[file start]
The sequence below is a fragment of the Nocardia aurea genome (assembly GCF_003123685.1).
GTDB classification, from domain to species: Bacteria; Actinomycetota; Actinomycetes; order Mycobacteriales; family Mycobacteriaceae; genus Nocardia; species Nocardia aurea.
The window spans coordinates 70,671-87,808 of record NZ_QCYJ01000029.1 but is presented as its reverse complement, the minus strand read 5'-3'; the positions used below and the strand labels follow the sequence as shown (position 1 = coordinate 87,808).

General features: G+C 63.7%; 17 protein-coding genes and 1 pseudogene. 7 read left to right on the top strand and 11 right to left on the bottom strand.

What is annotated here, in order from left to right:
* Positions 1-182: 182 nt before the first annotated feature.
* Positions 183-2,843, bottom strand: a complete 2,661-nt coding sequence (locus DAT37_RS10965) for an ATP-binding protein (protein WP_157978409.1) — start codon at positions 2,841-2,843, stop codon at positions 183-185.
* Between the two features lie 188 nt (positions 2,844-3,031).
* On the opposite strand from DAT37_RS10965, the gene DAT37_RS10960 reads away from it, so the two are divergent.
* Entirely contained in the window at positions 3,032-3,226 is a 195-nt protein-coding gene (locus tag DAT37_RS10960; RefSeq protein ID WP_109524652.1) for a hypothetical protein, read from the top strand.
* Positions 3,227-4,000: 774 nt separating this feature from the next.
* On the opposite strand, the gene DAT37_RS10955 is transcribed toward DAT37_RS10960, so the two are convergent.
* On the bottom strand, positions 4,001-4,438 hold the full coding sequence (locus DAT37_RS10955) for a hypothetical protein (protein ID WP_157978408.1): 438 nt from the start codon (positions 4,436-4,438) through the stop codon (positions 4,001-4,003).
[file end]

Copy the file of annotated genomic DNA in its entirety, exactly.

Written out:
The sequence below is a fragment of the Nocardia aurea genome (assembly GCF_003123685.1).
GTDB classification, from domain to species: Bacteria; Actinomycetota; Actinomycetes; order Mycobacteriales; family Mycobacteriaceae; genus Nocardia; species Nocardia aurea.
The window spans coordinates 70,671-87,808 of record NZ_QCYJ01000029.1 but is presented as its reverse complement, the minus strand read 5'-3'; the positions used below and the strand labels follow the sequence as shown (position 1 = coordinate 87,808).

General features: G+C 63.7%; 17 protein-coding genes and 1 pseudogene. 7 read left to right on the top strand and 11 right to left on the bottom strand.

What is annotated here, in order from left to right:
* Positions 1-182: 182 nt before the first annotated feature.
* Positions 183-2,843, bottom strand: a complete 2,661-nt coding sequence (locus DAT37_RS10965) for an ATP-binding protein (protein WP_157978409.1) — start codon at positions 2,841-2,843, stop codon at positions 183-185.
* Between the two features lie 188 nt (positions 2,844-3,031).
* On the opposite strand from DAT37_RS10965, the gene DAT37_RS10960 reads away from it, so the two are divergent.
* Entirely contained in the window at positions 3,032-3,226 is a 195-nt protein-coding gene (locus tag DAT37_RS10960; RefSeq protein ID WP_109524652.1) for a hypothetical protein, read from the top strand.
* Positions 3,227-4,000: 774 nt separating this feature from the next.
* On the opposite strand, the gene DAT37_RS10955 is transcribed toward DAT37_RS10960, so the two are convergent.
* On the bottom strand, positions 4,001-4,438 hold the full coding sequence (locus DAT37_RS10955) for a hypothetical protein (protein ID WP_157978408.1): 438 nt from the start codon (positions 4,436-4,438) through the stop codon (positions 4,001-4,003).